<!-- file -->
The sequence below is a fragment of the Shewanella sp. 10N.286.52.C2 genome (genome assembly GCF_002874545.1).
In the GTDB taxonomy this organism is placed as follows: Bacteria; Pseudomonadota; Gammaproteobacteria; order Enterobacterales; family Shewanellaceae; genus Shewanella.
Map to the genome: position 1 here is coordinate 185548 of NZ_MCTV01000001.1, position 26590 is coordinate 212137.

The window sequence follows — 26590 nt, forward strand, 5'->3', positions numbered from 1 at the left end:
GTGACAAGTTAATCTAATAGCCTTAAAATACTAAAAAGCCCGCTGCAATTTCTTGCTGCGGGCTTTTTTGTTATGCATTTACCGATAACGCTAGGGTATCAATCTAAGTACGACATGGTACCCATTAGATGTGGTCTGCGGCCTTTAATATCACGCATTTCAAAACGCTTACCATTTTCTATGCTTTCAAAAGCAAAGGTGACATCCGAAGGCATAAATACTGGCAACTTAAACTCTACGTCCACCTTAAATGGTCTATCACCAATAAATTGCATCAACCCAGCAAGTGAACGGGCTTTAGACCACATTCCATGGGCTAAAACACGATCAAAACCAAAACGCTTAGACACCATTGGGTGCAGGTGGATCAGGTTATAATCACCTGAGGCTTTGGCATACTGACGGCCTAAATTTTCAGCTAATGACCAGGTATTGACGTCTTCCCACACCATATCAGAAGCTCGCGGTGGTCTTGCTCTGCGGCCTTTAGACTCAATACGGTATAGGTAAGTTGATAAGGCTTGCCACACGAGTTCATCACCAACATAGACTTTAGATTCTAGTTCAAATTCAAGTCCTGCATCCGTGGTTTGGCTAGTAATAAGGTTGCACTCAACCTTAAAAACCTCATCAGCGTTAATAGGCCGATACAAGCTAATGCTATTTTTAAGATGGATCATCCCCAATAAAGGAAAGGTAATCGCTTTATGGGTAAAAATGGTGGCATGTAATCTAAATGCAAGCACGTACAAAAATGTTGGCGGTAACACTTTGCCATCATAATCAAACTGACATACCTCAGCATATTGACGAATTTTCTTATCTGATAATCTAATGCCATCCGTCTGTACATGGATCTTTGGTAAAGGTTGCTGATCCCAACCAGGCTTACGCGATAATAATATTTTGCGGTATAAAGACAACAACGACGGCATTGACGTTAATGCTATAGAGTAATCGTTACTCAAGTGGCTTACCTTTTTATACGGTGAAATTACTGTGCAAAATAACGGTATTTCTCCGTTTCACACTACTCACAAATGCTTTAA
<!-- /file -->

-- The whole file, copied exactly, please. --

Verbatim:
The sequence below is a fragment of the Shewanella sp. 10N.286.52.C2 genome (genome assembly GCF_002874545.1).
In the GTDB taxonomy this organism is placed as follows: Bacteria; Pseudomonadota; Gammaproteobacteria; order Enterobacterales; family Shewanellaceae; genus Shewanella.
Map to the genome: position 1 here is coordinate 185548 of NZ_MCTV01000001.1, position 26590 is coordinate 212137.

The window sequence follows — 26590 nt, forward strand, 5'->3', positions numbered from 1 at the left end:
GTGACAAGTTAATCTAATAGCCTTAAAATACTAAAAAGCCCGCTGCAATTTCTTGCTGCGGGCTTTTTTGTTATGCATTTACCGATAACGCTAGGGTATCAATCTAAGTACGACATGGTACCCATTAGATGTGGTCTGCGGCCTTTAATATCACGCATTTCAAAACGCTTACCATTTTCTATGCTTTCAAAAGCAAAGGTGACATCCGAAGGCATAAATACTGGCAACTTAAACTCTACGTCCACCTTAAATGGTCTATCACCAATAAATTGCATCAACCCAGCAAGTGAACGGGCTTTAGACCACATTCCATGGGCTAAAACACGATCAAAACCAAAACGCTTAGACACCATTGGGTGCAGGTGGATCAGGTTATAATCACCTGAGGCTTTGGCATACTGACGGCCTAAATTTTCAGCTAATGACCAGGTATTGACGTCTTCCCACACCATATCAGAAGCTCGCGGTGGTCTTGCTCTGCGGCCTTTAGACTCAATACGGTATAGGTAAGTTGATAAGGCTTGCCACACGAGTTCATCACCAACATAGACTTTAGATTCTAGTTCAAATTCAAGTCCTGCATCCGTGGTTTGGCTAGTAATAAGGTTGCACTCAACCTTAAAAACCTCATCAGCGTTAATAGGCCGATACAAGCTAATGCTATTTTTAAGATGGATCATCCCCAATAAAGGAAAGGTAATCGCTTTATGGGTAAAAATGGTGGCATGTAATCTAAATGCAAGCACGTACAAAAATGTTGGCGGTAACACTTTGCCATCATAATCAAACTGACATACCTCAGCATATTGACGAATTTTCTTATCTGATAATCTAATGCCATCCGTCTGTACATGGATCTTTGGTAAAGGTTGCTGATCCCAACCAGGCTTACGCGATAATAATATTTTGCGGTATAAAGACAACAACGACGGCATTGACGTTAATGCTATAGAGTAATCGTTACTCAAGTGGCTTACCTTTTTATACGGTGAAATTACTGTGCAAAATAACGGTATTTCTCCGTTTCACACTACTCACAAATGCTTTAA